Who Can’t Use a Single Life Annuity?

Single life annuities make the least sense for married people, especially those with limited other sources of retirement savings. But a single life annuity still can be a good choice for couples with other retirement income.

If other income can support a surviving spouse, the single life annuity might be a good choice. However, if the annuity provides the only retirement income, a joint and survivor annuity may make more sense.

Single life annuities also don’t help people who want to leave a bequest to heirs other than spouses. If a retirement saver is concerned about bequeathing assets to children or others, another annuity type that makes a lump sum payment or continues regular monthly payments to survivors may be a better choice.

Single Life Annuity Alternatives

There are some different types of annuities that help address the shortcoming of the single life annuity.

Joint and survivor annuity

A joint and survivor annuity pays monthly benefits for as long as either the annuity holder or a beneficiary is alive. Typically, the beneficiary is the spouse. The joint and survivor annuity thus funds both spouses’ retirements.

There is, however, a drawback to the joint and survivor annuity. That is, the monthly payout will be smaller than for a single life annuity purchased for the same dollar value. Another wrinkle on the annuity concept can help address this concern while still leaving a surviving spouse some income, at least for a time.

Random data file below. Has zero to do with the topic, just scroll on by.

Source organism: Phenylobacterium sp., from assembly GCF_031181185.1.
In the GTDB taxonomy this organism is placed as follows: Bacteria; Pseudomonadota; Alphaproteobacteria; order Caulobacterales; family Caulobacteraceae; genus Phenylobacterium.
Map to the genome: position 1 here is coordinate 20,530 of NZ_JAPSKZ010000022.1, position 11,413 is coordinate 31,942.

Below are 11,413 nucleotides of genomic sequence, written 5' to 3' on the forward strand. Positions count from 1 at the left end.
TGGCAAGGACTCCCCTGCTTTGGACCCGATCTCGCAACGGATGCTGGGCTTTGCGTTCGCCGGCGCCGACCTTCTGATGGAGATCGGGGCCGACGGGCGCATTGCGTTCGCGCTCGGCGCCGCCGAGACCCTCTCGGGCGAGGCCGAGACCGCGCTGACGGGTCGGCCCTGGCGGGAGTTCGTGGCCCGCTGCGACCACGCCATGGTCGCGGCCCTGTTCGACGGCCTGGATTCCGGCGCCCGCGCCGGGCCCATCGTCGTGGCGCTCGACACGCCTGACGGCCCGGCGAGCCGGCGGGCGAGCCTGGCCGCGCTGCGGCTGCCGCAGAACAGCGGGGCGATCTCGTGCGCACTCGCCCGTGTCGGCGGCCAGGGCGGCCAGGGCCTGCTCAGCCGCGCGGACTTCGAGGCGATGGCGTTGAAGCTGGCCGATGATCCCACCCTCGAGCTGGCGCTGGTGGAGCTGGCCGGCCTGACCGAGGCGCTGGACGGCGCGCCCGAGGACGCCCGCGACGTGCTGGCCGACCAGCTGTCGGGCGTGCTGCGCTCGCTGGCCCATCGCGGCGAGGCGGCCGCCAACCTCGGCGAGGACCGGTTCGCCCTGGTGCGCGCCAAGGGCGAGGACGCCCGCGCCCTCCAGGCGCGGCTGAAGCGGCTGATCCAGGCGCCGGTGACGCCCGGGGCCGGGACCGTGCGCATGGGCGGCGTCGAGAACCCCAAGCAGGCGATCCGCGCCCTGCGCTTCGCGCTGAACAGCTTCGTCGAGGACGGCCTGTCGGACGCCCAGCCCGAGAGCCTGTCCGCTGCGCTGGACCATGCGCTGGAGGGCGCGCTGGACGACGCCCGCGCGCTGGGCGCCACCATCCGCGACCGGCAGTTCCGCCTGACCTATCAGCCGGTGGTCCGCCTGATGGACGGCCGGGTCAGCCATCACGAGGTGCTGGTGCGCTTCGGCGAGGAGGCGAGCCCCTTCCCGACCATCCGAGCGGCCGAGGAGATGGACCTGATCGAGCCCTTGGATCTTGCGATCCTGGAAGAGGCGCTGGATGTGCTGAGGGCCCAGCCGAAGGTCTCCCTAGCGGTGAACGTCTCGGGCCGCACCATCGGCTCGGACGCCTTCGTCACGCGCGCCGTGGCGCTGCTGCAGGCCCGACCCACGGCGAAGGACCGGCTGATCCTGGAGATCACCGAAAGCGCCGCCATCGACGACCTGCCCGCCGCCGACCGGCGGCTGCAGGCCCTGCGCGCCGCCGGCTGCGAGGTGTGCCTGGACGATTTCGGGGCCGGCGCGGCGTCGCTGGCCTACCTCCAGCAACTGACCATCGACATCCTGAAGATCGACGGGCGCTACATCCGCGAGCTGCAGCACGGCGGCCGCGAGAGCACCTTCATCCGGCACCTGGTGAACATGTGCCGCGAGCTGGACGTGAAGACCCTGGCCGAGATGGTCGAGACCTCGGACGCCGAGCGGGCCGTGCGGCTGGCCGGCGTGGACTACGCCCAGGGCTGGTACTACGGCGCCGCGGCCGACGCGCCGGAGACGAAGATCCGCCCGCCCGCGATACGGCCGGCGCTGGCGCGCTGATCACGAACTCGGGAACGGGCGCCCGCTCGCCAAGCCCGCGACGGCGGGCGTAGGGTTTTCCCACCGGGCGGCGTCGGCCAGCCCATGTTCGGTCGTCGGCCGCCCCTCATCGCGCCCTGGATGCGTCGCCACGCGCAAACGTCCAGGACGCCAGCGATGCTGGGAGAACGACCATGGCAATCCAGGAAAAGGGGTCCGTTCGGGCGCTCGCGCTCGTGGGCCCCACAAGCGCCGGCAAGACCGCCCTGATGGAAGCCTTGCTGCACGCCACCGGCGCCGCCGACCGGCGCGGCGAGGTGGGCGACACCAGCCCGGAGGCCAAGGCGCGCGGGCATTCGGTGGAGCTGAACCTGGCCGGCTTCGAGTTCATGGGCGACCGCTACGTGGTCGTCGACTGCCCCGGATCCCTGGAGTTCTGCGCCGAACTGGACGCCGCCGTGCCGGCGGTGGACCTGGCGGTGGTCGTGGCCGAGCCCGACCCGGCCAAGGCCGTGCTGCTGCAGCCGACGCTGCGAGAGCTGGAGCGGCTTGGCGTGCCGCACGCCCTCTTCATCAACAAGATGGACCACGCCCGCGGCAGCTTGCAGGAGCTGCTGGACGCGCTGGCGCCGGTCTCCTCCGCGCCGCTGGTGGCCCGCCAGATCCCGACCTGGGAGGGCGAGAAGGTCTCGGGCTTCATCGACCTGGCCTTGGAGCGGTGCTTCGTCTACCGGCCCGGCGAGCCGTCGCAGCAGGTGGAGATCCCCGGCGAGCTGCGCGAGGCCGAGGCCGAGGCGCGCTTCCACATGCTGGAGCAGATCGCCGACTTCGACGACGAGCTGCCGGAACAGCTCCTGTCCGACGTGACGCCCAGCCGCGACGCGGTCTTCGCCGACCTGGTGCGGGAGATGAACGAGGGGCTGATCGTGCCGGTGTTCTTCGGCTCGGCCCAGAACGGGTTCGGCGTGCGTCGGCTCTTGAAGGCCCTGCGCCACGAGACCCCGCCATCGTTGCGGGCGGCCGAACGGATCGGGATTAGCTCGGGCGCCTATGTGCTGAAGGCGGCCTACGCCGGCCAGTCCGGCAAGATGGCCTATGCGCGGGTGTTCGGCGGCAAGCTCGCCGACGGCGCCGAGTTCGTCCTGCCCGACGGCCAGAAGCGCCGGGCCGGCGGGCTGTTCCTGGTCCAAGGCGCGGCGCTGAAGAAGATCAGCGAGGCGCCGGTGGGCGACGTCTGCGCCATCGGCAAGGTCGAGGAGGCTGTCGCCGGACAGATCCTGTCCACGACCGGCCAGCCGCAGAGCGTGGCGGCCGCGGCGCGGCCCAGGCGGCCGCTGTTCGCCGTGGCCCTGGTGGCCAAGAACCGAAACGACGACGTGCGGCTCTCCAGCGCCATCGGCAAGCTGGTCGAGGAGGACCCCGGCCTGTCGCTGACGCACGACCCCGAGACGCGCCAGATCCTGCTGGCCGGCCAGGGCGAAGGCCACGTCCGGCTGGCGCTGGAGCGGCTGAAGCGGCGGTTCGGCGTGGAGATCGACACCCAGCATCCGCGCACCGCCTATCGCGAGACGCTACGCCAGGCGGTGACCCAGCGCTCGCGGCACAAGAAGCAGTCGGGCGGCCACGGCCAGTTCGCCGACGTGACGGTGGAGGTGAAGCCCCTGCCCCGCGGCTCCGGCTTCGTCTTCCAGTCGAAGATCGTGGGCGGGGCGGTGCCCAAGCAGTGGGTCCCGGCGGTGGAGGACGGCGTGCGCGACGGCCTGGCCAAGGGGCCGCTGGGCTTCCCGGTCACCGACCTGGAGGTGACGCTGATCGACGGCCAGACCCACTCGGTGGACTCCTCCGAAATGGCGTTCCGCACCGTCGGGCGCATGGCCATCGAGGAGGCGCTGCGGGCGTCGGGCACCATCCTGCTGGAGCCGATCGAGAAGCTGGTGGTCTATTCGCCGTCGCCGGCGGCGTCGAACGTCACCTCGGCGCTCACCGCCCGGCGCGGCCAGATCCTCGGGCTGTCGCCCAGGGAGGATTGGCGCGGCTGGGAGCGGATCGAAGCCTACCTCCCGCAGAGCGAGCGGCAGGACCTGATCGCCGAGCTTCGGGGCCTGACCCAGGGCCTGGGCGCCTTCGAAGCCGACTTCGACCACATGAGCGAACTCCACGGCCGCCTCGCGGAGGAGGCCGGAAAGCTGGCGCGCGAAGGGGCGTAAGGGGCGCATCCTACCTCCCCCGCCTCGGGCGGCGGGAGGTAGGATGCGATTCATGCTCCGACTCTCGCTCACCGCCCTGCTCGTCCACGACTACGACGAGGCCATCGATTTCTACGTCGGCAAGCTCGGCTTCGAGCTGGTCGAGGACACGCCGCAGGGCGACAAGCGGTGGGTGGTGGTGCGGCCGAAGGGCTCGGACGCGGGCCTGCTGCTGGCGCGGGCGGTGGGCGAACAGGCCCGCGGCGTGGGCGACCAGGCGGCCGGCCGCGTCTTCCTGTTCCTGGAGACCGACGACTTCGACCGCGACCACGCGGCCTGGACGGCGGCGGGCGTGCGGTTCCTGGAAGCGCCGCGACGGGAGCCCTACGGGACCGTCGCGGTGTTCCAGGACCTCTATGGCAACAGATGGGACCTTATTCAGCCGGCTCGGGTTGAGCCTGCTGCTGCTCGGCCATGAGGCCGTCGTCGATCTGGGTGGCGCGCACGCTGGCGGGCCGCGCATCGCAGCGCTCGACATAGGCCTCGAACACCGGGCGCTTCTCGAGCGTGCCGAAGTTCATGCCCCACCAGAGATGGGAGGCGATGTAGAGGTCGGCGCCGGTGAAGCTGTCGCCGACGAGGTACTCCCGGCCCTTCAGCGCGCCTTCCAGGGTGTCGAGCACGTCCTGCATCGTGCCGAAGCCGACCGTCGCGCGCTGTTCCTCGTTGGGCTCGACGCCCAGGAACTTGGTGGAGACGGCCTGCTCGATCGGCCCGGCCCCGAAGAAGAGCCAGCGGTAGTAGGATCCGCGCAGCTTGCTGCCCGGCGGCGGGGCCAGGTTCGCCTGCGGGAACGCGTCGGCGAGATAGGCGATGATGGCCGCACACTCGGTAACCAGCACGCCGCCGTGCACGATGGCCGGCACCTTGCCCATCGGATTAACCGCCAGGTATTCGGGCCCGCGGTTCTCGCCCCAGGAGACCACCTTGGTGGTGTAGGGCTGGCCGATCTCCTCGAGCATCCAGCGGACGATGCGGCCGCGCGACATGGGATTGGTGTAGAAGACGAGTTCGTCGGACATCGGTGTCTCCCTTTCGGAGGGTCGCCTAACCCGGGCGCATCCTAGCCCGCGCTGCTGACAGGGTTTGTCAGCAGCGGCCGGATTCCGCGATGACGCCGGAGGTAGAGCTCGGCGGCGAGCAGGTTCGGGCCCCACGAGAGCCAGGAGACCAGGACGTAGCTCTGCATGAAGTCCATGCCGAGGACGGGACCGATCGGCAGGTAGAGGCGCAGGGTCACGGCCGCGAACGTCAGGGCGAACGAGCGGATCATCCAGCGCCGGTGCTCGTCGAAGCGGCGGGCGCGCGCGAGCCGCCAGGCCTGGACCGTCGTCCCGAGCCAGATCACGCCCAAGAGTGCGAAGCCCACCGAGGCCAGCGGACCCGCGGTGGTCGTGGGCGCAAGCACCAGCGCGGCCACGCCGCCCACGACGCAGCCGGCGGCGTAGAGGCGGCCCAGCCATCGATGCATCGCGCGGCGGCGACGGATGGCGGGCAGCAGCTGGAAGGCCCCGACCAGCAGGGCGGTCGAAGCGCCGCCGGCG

Period Certain Annuity

This alternative is the period certain or life plus period certain annuity. If you purchase one of these annuities and die before a certain number of years, then your beneficiary will still receive payments until that period expires. Ten or 20 years is a typical period for a period certain annuity.

The period certain annuity also helps moderate the risk of an annuity buyer dying prematurely. A premature death reduces the value of a single life annuity because payments end with the annuity holder’s death.

By continuing payments to a beneficiary for a certain number of years, the period certain annuity helps the annuity buyer receive a higher payback on the purchase of the annuity despite a premature death. However, annuity holders should be mindful of the potential tax implications of that higher payout.